Invention of Russia: The Journey from Gorbachev's Freedom to Putin's War

Author(s): Arkady Ostrovsky; James Niahtinaale (Editor); Margaret Stead (Editor)




How did a country that embraced freedom over twenty-five years ago end up as an autocratic police state bent once again on confrontation with the West? In this Orwell Prize-winning book, Arkady Ostrovsky reaches back to the darkest days of the Cold War to tell the story of Russia's stealthy and largely unchronicled post-Soviet transformation.

Ostrovsky's knowledge of many of the key players allows him to explain the rise of Vladimir Putin and to reveal how he pioneered a new form of demagogic populism. In a new preface he examines Putin's influence on the US election and explores how his methods - weaponizing the media and serving up fake news - came to enter Western politics.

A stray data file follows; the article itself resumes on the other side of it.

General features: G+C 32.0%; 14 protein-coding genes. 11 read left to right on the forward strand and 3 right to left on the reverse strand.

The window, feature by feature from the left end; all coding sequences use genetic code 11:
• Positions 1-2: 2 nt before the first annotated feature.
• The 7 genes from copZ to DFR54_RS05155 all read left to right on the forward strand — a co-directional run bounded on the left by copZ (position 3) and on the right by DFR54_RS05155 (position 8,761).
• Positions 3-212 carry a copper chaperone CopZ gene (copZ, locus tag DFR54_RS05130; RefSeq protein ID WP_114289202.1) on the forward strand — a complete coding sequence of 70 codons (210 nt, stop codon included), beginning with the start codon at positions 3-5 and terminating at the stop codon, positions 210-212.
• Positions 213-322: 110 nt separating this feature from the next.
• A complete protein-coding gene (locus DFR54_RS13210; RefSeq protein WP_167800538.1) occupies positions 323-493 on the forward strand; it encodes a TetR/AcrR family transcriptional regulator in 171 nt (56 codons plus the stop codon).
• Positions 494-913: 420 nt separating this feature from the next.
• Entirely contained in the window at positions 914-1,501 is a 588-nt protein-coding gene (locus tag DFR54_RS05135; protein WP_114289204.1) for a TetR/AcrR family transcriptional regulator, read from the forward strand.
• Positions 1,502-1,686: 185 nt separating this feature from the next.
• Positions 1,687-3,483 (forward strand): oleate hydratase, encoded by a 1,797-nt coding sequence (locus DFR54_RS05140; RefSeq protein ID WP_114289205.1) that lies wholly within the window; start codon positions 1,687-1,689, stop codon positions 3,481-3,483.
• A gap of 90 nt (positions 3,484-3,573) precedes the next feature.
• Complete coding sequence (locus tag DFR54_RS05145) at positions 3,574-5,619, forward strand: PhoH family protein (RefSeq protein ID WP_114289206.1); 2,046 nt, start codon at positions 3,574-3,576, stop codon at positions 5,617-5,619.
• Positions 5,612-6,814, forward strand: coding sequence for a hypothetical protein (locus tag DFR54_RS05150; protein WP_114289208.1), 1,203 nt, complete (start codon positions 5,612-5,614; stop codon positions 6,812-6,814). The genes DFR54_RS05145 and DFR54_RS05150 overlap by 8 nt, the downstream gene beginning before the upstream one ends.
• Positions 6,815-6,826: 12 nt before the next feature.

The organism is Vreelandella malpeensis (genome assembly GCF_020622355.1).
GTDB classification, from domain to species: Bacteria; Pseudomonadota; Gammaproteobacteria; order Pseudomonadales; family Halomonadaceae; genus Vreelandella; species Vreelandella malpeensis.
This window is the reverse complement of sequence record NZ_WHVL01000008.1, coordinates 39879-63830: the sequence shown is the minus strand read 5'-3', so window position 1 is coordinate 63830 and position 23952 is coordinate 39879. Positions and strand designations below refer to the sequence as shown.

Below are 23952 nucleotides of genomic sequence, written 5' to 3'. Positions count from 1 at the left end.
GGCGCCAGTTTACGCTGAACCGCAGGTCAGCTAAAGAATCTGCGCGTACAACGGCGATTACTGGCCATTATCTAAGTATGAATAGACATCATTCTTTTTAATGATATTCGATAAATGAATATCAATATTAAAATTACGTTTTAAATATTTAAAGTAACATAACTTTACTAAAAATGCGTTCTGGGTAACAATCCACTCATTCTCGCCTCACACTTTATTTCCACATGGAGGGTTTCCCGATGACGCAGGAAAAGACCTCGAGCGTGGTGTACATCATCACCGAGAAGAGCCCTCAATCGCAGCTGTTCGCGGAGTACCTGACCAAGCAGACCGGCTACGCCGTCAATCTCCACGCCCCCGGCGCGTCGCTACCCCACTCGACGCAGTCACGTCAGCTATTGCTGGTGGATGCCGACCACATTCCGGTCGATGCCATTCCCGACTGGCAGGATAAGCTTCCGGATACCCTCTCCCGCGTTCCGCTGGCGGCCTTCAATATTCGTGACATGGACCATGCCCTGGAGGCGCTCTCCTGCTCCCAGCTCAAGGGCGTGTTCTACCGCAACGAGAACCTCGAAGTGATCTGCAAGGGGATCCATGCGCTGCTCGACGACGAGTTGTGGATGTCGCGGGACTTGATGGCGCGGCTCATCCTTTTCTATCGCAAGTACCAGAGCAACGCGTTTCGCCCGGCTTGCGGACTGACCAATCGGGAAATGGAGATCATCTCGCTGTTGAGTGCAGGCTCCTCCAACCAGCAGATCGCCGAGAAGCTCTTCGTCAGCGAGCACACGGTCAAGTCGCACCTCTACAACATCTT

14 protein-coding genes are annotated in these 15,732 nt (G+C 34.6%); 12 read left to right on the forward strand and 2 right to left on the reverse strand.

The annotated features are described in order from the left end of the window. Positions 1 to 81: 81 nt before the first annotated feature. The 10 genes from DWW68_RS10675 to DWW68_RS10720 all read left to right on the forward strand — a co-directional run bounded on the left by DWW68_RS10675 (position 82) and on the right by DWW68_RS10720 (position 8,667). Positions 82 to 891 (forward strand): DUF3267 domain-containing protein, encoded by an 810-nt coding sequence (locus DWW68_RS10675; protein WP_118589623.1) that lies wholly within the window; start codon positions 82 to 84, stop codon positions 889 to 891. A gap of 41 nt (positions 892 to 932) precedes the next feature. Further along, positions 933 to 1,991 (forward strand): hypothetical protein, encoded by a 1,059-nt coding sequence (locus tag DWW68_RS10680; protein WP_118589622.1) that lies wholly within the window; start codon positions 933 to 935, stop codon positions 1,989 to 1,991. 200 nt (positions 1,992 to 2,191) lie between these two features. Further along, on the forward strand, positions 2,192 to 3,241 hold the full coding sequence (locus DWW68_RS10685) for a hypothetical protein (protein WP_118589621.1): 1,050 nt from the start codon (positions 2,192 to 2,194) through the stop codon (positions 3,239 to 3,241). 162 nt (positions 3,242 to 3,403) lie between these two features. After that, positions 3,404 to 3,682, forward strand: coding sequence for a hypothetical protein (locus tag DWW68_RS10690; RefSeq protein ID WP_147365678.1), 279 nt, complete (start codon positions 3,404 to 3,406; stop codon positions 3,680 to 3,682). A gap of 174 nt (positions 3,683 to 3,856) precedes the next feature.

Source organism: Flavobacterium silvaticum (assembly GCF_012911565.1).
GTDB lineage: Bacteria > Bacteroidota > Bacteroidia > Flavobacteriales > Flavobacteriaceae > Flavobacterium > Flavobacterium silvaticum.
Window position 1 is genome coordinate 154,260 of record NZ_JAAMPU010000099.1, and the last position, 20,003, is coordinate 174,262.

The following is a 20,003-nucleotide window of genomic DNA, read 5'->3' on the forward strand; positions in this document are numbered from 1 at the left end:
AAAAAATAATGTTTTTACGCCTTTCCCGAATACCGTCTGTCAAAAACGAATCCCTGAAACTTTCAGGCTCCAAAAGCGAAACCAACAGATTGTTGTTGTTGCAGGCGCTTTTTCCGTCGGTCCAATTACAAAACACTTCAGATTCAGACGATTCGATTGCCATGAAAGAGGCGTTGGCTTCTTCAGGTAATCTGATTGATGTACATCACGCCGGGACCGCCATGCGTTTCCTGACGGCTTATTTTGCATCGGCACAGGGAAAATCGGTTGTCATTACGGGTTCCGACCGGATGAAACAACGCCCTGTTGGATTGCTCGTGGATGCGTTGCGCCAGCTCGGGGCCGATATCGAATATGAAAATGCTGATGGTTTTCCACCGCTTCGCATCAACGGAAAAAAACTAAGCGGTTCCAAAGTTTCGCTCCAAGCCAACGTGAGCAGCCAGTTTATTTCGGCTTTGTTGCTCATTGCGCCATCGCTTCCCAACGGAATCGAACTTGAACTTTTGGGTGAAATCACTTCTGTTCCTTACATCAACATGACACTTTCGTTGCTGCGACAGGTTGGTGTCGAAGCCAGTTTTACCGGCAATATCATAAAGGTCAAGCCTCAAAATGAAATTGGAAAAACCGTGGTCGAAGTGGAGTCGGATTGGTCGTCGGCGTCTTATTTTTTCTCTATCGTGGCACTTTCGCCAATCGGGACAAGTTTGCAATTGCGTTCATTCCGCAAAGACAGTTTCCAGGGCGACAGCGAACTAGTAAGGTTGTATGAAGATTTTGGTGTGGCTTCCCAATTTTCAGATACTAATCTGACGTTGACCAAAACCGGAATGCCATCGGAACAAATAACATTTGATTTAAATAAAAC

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The timely and gripping story of Russia since the collapse of Communism, by The Economist's Moscow bureau chief.

Shortlisted for Orwell Prize 2016.

Arkady Ostrovsky is a Russian-born, British journalist who has spent fifteen years reporting from Moscow, first for the Financial Times and then as a bureau chief for The Economist. He studied Russian theatre history in Moscow and holds a PhD in English Literature from Cambridge University. His translation of Tom Stoppard's trilogy, The Coast of Utopia, has been published and staged in Russia.

General Fields

  • : 9780857891600
  • : Atlantic Books, Limited
  • : Atlantic Books
  • : 0.46
  • : May 2016
  • : 198mm X 129mm
  • : United Kingdom
  • : June 2016
  • : books

Special Fields

  • : Arkady Ostrovsky; James Niahtinaale (Editor); Margaret Stead (Editor)
  • : Paperback
  • : Main
  • : English
  • : 947.086
  • : 400